(100     (180     (694

Cash dividends paid

     (136     (131     (131

Noncontrolling interests, net

     (49     (46     (2

Employee stock options exercised, including income tax benefits

     88       54       18  
  

 

 

   

 

 

   

 

 

 

Net cash provided by financing activities

     325       975       332  
  

 

 

   

 

 

   

 

 

 

NET INCREASE (DECREASE) IN CASH AND CASH EQUIVALENTS

     (1,257     246       454  

CASH AND CASH EQUIVALENTS AT BEGINNING OF YEAR

     1,608       1,362       908  
  

 

 

   

 

 

   

 

 

 

CASH AND CASH EQUIVALENTS AT END OF YEAR

   $ 351     $ 1,608     $ 1,362  
  

 

 

   

 

 

   

 

 

 

 

 

 

See accompanying notes to consolidated financial statements.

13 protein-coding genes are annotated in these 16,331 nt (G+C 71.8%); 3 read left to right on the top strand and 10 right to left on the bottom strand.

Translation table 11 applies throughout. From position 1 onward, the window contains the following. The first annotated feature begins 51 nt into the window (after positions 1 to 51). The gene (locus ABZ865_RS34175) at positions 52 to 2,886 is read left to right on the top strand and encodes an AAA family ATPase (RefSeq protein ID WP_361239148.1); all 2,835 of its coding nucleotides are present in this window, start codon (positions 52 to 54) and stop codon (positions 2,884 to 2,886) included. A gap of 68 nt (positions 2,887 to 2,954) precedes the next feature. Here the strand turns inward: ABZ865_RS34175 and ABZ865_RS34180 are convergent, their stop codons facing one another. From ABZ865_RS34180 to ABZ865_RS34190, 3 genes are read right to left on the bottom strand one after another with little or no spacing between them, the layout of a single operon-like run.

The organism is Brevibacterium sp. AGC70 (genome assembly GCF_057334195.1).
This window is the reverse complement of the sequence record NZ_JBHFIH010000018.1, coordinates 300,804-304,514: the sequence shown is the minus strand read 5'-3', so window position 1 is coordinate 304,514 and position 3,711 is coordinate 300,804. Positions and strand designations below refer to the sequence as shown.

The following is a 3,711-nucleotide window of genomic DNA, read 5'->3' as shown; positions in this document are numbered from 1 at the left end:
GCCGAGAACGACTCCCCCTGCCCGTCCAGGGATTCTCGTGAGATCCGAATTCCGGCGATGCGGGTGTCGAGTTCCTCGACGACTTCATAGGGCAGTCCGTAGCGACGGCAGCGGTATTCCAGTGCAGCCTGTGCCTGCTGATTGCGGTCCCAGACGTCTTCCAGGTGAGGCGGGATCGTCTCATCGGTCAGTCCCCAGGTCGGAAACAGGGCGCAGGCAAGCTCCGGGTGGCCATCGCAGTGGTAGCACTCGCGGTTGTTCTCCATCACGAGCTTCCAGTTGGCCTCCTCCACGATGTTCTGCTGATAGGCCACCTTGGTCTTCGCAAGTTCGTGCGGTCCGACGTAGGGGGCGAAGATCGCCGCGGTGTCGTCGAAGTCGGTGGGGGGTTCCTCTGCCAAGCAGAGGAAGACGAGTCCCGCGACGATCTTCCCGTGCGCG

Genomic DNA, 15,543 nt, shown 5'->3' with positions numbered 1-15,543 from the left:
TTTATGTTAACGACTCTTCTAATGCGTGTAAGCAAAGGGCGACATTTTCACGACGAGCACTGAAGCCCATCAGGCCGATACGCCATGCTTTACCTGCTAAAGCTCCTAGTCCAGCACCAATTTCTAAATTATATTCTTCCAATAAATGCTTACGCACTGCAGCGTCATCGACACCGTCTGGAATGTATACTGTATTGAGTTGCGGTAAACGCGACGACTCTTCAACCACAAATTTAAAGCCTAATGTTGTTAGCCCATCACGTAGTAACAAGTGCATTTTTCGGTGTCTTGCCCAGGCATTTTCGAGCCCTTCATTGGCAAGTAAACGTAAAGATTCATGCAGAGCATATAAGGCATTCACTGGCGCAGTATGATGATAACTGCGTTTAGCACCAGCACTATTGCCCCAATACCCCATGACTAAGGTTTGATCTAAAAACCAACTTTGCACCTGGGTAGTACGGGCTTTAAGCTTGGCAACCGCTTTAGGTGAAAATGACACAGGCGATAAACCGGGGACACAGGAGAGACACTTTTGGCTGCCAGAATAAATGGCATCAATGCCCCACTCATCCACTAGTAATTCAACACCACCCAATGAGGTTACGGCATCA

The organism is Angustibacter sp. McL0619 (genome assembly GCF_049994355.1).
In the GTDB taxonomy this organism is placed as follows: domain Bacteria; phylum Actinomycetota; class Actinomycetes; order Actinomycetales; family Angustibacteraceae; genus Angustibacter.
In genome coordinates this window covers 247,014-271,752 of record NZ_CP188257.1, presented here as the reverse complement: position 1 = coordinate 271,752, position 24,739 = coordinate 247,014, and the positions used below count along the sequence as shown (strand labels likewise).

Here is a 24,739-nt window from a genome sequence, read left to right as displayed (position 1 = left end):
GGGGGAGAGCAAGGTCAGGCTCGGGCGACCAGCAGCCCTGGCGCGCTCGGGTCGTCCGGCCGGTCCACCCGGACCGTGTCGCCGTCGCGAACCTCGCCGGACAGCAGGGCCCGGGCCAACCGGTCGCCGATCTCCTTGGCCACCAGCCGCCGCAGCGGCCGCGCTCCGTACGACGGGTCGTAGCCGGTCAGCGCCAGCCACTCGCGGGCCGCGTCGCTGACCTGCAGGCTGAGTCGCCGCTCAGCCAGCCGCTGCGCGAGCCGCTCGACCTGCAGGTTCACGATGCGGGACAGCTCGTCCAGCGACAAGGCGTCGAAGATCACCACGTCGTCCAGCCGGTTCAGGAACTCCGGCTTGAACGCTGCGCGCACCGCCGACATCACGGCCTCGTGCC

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HESS CORPORATION AND CONSOLIDATED SUBSIDIARIES

STATEMENT OF CONSOLIDATED EQUITY AND COMPREHENSIVE INCOME

 

    Common
Stock
    Capital in
Excess of
Par
    Retained
Earnings
    Accumulated
Other
Comprehensive
Income (Loss)
    Total Hess
Stockholders’
Equity
    Noncontrolling
Interests
    Total
Equity
 
    (Millions of dollars)  

Balance at January 1, 2009

  $ 326     $ 2,347     $ 11,642     $ (2,008   $ 12,307     $ 84     $ 12,391  

Net income

        740         740       67       807  

Deferred gains (losses) on cash flow hedges, after-tax

             

Effect of hedge losses recognized in income

          963       963              963  

Net change in fair value of cash flow hedges

          (729     (729            (729

Change in postretirement plan liabilities, after-tax

          (6     (6            (6

Change in foreign currency translation adjustment and other

          105       105       (5     100  
         

 

 

   

 

 

   

 

 

 

Comprehensive income (loss)

            1,073       62       1,135  

Activity related to restricted common stock awards, net